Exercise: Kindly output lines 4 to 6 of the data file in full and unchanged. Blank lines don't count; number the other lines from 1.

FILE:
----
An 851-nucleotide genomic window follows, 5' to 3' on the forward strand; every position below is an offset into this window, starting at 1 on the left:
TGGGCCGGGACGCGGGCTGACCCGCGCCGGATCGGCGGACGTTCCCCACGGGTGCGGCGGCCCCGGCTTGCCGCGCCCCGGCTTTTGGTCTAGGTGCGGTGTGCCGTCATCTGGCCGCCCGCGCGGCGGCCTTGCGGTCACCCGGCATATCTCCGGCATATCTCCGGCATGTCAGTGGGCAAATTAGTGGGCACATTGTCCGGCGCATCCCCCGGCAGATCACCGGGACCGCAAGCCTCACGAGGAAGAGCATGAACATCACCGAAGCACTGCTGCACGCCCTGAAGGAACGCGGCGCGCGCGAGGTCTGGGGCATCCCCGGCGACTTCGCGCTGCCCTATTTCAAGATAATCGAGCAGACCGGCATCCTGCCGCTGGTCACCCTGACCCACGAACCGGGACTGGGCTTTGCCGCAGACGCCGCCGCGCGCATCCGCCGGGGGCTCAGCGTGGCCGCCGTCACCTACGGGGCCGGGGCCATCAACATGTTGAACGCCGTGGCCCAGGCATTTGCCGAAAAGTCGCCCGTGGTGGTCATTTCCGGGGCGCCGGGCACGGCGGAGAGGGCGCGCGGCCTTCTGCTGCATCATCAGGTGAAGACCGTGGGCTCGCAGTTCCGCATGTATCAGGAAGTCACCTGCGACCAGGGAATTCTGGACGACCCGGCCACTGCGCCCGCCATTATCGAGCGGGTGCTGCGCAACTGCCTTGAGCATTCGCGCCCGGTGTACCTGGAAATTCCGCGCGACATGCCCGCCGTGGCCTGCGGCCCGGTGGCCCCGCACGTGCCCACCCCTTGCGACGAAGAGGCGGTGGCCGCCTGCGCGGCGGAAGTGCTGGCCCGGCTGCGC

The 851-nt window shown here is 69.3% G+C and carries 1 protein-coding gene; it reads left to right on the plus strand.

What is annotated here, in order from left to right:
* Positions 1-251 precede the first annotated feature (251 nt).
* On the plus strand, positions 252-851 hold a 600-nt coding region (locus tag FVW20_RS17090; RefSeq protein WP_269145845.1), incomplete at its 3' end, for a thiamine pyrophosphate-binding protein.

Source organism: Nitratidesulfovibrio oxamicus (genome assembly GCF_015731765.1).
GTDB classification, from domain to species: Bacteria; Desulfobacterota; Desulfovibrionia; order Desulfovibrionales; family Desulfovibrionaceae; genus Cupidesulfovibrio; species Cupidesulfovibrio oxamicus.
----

What is annotated here, in order from left to right:
* Positions 1-251 precede the first annotated feature (251 nt).
* On the plus strand, positions 252-851 hold a 600-nt coding region (locus tag FVW20_RS17090; RefSeq protein WP_269145845.1), incomplete at its 3' end, for a thiamine pyrophosphate-binding protein.